” Our present and persisting ill-health as First Nations peoples is not because of a lack of research, or a lack of white knowing and control over our lives, in fact, it is a product of it.

Transformative health outcomes for Aboriginal and Torres Strait Islander peoples will only come about through foregrounding Indigenous sovereignty, both politically and intellectually.  

If you are a non-Indigenous health researcher feeling triggered by this article, please don’t run to the nearest Indigenous person for validation.

 They are already giving you a lot of free labour (whether they are the admin officer, the research assistant or, by some miracle, the lead CI).

This article was written to free them up to do the work their people need them to do, not burden them with more of your feelings.”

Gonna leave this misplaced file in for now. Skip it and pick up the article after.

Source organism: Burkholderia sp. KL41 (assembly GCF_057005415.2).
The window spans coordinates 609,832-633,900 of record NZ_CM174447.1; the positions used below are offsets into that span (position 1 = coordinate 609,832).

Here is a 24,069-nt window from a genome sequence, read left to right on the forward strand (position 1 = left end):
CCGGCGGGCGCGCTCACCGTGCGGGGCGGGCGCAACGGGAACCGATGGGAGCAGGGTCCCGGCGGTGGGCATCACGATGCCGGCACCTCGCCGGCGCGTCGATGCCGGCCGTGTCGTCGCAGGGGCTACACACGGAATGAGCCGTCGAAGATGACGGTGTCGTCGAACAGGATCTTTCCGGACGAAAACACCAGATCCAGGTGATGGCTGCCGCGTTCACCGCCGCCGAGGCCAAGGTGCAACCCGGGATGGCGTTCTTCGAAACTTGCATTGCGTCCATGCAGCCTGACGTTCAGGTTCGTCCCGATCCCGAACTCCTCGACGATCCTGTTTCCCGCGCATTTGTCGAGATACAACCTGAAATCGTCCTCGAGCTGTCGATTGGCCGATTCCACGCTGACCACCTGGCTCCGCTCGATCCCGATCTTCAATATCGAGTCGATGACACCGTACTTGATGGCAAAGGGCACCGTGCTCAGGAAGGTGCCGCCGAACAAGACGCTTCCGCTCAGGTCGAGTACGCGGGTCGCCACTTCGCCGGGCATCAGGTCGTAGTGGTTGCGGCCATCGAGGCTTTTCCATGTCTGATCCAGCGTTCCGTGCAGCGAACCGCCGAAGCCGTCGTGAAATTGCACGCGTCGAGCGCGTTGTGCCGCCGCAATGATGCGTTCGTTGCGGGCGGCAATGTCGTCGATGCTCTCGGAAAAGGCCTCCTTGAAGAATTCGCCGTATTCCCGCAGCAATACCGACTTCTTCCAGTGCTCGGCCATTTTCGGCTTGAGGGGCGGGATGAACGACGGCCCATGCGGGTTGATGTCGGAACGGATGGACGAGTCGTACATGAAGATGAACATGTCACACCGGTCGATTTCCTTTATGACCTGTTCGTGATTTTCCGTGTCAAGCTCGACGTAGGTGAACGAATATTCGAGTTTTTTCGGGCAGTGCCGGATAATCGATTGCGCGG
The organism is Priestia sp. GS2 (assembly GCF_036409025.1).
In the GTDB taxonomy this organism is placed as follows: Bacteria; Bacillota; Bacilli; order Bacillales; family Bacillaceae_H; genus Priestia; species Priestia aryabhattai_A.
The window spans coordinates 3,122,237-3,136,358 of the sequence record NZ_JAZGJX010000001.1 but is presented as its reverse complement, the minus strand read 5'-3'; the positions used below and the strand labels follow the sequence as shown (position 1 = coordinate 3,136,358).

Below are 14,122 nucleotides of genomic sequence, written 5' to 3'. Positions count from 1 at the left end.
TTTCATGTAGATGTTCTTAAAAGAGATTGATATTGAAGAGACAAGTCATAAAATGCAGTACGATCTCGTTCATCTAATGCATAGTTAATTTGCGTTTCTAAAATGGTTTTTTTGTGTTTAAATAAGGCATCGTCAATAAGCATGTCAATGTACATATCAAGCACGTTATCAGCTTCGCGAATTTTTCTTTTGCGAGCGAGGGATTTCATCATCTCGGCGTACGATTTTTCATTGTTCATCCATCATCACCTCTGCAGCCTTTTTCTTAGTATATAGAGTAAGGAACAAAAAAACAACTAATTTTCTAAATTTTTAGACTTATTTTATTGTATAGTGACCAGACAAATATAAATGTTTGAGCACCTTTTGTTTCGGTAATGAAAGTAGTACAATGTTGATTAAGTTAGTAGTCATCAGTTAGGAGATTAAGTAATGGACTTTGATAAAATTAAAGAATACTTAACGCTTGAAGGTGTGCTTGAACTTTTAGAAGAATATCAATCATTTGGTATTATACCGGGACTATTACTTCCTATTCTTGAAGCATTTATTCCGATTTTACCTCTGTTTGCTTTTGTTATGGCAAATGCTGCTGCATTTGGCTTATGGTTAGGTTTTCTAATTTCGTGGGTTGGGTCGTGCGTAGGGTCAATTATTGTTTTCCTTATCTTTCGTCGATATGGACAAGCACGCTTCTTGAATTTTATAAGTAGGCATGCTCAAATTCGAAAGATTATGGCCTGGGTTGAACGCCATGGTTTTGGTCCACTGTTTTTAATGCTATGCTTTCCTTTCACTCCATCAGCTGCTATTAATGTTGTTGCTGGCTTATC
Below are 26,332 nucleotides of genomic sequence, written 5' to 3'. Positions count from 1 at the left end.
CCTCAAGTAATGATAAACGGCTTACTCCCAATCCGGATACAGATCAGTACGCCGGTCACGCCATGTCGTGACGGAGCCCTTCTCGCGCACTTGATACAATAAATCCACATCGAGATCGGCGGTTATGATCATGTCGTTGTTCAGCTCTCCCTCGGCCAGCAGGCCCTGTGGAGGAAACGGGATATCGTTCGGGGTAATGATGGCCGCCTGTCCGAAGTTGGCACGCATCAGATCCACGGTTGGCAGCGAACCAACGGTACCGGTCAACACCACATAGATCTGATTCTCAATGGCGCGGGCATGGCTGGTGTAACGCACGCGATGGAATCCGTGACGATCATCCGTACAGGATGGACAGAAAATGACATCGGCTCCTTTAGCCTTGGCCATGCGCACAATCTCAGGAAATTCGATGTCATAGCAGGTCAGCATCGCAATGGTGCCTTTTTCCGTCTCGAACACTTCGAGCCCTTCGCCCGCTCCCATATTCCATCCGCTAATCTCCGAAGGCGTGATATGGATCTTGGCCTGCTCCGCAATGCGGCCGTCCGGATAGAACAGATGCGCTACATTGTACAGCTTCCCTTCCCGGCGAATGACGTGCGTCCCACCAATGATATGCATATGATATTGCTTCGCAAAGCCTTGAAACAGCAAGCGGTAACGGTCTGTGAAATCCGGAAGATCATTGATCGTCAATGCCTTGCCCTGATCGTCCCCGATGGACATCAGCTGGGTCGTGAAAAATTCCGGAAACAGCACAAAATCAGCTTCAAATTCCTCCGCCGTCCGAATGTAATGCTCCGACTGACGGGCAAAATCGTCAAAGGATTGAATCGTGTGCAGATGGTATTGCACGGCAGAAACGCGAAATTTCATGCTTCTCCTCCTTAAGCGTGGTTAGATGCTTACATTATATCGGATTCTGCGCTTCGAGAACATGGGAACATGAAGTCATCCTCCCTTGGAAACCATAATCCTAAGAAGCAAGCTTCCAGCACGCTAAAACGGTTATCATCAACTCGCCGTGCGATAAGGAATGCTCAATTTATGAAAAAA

Just in time for the Lowijta International Indigenous Health and Wellbeing Conference (18-20 June) Authors Chelsea Bond, Lisa Whop and Ali Drummond bring you this thought provoking Aboriginal research challenge

Originally published by IndigenousX see full press release below or Here

Download the full program

2019 Lowitja Program

Or access digital program

The digital program is available HERE. This version of the program will allow you to search all presentations including posters, their abstracts, and presenter bios.

This will be the up-to-the-minute version of the conference program. You will also be able to tailor the program to your preference.

Press Release

With increasing financial investment and commitment to Indigenous health via the National Health and Medical Research Council and Closing the Gap since 2002 and 2007 respectively, every man and their dog, or rather every white saviour and their intentions are all up in our grants, discovering the solutions to our problems (or the next problem to the problem).